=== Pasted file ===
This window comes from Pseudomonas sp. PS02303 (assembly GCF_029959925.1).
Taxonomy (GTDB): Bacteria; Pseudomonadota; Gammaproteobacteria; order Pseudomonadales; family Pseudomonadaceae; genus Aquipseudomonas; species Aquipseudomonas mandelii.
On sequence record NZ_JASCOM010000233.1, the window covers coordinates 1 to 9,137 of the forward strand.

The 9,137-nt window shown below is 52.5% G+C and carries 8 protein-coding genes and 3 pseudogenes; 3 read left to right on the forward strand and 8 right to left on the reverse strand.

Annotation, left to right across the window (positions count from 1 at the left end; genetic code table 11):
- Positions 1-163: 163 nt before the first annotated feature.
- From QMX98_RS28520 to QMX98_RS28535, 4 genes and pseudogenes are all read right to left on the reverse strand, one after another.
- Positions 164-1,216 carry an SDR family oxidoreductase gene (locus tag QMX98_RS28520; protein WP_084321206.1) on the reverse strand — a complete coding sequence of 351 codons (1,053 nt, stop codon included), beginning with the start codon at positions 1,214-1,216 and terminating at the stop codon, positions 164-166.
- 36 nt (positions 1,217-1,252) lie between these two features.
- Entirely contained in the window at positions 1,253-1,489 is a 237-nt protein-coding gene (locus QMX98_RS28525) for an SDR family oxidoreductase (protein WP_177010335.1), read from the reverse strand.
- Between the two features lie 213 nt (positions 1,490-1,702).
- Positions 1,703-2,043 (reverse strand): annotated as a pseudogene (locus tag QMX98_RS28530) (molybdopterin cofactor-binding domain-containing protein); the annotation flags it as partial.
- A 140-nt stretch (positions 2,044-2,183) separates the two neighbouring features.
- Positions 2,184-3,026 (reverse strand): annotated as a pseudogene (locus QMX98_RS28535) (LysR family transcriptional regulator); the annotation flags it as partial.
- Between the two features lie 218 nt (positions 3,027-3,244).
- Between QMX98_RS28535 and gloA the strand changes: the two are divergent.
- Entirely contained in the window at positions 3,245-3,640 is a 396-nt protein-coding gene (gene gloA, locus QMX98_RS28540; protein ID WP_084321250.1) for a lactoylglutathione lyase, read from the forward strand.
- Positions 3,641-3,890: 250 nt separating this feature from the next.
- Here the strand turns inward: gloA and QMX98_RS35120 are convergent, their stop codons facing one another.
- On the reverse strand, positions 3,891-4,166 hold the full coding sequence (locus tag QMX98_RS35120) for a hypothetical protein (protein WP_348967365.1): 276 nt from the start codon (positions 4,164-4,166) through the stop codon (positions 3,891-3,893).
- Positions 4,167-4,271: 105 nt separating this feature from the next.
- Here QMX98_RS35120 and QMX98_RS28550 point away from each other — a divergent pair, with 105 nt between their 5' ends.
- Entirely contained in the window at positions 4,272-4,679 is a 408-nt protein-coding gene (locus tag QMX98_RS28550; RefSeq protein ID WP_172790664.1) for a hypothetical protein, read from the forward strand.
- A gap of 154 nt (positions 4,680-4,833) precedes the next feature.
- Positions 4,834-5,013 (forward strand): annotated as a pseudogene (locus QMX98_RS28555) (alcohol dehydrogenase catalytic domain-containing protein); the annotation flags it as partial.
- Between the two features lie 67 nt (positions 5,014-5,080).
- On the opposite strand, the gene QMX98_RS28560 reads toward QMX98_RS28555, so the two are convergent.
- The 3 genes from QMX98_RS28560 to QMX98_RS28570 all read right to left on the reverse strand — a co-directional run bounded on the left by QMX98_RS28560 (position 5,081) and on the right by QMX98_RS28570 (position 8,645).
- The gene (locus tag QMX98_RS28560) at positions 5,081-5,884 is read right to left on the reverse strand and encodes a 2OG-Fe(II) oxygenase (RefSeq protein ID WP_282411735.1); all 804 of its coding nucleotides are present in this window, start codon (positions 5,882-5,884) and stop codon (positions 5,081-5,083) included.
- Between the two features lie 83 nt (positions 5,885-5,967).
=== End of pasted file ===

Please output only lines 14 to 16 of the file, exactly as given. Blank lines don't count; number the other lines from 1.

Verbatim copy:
- Positions 2,184-3,026 (reverse strand): annotated as a pseudogene (locus QMX98_RS28535) (LysR family transcriptional regulator); the annotation flags it as partial.
- Between the two features lie 218 nt (positions 3,027-3,244).
- Between QMX98_RS28535 and gloA the strand changes: the two are divergent.